Flexible FPGA might be powerfull research tools for any field
Researchers are used to build their own tools to achieve new insights in areas noone has entered before because commercial tool just dont adress the need of researchers, just because the market is too small and too little money is to be made for the manufacturers. This holds true for FPGAs and its programming tools.
Therefore researchers and students of any field (like Cern) might want to adapt the FPGA toolchain to better meet their needs. Something impossible with propriety tools.
Making FPGAs more accessible for research on their programming tools
FPGA researchers can do research on FPGAs tools and add their research result to a complete toolchain and evaluate the result of their work on real hardware with real use cases. Something which happens with
How about automatically generating from design parameters discrete electronic circuits and PCBs by writing Verilog code? done here
Making Architectural Research Easier
Groundbraking computer architectural innovations were done by van Neumann very long ago. Since then Moore law brought an abundant supply of computing power.
It makes sense to tailor the hardware ciruits of the computing device to the problem (like neuronal) itself. Solving a class of problems by simulating a new type of computing cuircuitry on a traditional computer is several 10000 times slower than solving the problem on a von Neumann machine itself.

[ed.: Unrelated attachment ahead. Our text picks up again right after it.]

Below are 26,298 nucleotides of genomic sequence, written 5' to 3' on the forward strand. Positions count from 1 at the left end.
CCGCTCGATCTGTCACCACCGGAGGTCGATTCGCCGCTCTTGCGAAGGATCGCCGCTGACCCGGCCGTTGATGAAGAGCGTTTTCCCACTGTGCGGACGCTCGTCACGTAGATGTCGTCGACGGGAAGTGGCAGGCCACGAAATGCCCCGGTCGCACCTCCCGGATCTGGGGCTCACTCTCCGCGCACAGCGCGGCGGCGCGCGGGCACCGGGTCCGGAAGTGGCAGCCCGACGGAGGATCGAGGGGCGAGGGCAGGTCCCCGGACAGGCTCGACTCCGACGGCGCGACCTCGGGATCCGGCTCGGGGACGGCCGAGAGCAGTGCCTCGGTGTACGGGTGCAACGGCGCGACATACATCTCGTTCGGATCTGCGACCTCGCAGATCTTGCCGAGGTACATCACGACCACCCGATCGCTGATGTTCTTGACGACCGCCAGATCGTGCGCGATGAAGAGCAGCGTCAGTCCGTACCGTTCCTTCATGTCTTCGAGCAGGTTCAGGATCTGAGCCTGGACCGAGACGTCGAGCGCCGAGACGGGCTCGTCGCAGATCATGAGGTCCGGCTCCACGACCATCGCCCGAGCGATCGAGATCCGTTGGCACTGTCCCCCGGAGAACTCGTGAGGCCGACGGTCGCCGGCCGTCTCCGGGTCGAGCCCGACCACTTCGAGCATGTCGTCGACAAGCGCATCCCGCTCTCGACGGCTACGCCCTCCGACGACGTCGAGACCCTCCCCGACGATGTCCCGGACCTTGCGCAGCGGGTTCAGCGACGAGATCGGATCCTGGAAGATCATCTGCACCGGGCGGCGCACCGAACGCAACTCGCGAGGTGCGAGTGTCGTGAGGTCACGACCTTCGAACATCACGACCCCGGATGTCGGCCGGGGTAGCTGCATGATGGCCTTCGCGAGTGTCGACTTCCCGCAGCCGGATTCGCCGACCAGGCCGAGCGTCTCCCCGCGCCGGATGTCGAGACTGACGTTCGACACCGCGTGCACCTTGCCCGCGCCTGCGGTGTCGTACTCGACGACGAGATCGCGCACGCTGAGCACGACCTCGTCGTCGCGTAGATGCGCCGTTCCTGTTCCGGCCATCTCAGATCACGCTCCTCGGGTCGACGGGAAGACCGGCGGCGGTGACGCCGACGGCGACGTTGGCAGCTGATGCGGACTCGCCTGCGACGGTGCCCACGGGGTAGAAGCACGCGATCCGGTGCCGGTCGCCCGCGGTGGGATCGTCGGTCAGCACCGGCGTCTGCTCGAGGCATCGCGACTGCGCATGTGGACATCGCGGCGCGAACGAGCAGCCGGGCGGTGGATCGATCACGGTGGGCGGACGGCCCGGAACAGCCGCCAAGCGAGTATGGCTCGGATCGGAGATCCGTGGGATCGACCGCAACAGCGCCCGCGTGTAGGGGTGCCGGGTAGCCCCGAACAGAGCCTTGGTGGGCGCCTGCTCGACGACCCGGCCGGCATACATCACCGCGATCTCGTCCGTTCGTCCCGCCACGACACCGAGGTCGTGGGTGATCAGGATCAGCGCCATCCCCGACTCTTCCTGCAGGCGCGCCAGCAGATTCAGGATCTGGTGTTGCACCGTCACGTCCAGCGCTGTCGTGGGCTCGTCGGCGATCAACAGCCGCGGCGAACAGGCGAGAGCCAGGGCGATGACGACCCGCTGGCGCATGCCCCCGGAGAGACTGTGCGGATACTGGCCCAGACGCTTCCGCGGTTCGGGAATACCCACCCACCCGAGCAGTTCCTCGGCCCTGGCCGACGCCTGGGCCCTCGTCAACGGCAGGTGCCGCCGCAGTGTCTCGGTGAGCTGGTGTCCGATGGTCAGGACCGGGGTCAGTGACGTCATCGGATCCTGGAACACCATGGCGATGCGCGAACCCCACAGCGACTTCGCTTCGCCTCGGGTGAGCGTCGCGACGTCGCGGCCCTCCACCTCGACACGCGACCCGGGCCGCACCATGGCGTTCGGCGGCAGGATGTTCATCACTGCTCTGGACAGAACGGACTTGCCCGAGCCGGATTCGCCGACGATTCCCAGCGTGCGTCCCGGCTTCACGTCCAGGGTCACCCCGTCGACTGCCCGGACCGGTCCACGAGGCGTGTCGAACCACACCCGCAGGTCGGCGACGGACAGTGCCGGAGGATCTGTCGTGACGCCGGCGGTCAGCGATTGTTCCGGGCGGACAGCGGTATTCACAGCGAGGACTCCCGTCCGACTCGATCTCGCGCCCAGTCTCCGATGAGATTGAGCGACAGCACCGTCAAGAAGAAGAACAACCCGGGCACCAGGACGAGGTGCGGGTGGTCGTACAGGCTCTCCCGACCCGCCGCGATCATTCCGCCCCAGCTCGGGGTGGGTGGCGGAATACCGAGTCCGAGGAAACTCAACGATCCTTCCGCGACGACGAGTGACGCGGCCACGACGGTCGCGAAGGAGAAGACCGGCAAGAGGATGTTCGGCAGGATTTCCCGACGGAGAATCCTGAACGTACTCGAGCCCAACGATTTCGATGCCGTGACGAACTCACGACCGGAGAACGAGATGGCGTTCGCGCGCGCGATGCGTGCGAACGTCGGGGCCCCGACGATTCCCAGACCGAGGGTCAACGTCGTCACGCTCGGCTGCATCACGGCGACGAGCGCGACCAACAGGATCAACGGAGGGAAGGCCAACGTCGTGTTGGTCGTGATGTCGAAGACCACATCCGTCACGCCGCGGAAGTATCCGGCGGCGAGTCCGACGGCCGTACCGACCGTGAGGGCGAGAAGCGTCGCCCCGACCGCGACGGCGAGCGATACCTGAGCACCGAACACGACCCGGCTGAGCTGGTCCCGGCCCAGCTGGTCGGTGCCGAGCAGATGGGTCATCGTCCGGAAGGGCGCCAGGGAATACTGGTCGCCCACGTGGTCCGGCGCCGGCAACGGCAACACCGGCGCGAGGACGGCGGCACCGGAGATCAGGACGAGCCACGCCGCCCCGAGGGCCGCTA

Even emulating a new architecture on a FPGA is 100 times slower then an implementation as an ASIC.
As implementing an ASIC is prohibitive expensive for a research institution, this leads to the problem that most arhcitectural research is of theoretical nature, as it can not afford to try out on real world data and demonstrate its advantages. Here the “demo or die” .
With making FPGA programming tools freely available with sourcecode, we hope to speed up the innovation in hardware defining languages and verification so that it in the result will become a possible for a researcher to get a chip delivered to his lab for reasonable money implementing his invented compute architecture as an ASIC.